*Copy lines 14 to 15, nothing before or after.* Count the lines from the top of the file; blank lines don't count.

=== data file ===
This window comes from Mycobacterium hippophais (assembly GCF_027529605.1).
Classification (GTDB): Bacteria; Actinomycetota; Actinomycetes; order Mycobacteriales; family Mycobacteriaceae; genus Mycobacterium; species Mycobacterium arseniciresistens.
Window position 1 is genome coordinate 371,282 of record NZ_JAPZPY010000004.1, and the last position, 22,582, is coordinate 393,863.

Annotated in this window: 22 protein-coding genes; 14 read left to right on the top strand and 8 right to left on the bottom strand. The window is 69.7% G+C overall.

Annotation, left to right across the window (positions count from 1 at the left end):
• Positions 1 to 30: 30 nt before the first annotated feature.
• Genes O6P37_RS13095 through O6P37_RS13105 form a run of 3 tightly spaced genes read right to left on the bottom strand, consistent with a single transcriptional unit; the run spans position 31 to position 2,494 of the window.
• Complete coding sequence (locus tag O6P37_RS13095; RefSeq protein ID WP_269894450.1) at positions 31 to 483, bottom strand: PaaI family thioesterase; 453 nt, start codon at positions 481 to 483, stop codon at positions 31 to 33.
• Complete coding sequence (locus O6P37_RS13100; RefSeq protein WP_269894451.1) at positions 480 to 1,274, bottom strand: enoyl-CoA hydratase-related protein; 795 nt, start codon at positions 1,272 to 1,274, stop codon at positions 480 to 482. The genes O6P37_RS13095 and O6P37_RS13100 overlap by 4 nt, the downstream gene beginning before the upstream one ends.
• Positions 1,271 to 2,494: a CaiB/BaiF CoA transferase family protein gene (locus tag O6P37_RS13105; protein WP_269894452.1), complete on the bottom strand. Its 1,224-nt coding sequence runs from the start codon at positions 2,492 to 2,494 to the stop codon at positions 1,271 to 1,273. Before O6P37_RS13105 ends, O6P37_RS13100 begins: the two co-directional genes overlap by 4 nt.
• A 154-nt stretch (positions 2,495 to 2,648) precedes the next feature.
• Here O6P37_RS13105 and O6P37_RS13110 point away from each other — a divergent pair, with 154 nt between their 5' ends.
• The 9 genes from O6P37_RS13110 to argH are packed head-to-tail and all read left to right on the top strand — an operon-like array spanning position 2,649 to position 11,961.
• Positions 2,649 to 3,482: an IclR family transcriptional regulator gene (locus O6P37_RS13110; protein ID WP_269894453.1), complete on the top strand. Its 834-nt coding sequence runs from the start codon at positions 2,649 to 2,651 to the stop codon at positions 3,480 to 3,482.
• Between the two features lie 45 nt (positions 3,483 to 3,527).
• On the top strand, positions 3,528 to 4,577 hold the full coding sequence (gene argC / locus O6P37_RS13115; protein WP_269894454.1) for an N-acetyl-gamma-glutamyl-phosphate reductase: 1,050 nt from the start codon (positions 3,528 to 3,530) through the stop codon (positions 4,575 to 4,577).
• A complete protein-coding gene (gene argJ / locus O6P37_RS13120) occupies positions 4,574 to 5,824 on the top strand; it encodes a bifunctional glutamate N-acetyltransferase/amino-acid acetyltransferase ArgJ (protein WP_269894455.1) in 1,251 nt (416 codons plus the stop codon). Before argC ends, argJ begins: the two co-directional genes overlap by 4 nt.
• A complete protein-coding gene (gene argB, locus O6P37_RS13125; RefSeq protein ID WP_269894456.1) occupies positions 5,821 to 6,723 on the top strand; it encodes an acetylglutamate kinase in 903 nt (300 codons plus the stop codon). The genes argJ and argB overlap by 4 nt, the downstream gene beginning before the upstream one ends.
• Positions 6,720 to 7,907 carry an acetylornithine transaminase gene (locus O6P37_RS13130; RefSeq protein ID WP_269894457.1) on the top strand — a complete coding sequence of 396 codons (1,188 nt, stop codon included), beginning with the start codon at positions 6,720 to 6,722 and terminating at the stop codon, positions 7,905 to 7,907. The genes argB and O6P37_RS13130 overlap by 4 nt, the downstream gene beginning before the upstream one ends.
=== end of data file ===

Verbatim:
• Positions 2,649 to 3,482: an IclR family transcriptional regulator gene (locus O6P37_RS13110; protein ID WP_269894453.1), complete on the top strand. Its 834-nt coding sequence runs from the start codon at positions 2,649 to 2,651 to the stop codon at positions 3,480 to 3,482.
• Between the two features lie 45 nt (positions 3,483 to 3,527).